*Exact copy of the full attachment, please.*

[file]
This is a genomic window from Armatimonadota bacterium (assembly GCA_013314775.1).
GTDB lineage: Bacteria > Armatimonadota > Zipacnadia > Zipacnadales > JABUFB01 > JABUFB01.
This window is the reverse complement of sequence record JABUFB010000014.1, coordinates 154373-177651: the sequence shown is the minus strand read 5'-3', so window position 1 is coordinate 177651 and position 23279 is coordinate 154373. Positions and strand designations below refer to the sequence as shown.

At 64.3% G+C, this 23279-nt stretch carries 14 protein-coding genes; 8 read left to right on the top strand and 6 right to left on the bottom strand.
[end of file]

This is a genomic window from Armatimonadota bacterium (assembly GCA_013314775.1).
GTDB lineage: Bacteria > Armatimonadota > Zipacnadia > Zipacnadales > JABUFB01 > JABUFB01.
This window is the reverse complement of sequence record JABUFB010000014.1, coordinates 154373-177651: the sequence shown is the minus strand read 5'-3', so window position 1 is coordinate 177651 and position 23279 is coordinate 154373. Positions and strand designations below refer to the sequence as shown.

At 64.3% G+C, this 23279-nt stretch carries 14 protein-coding genes; 8 read left to right on the top strand and 6 right to left on the bottom strand.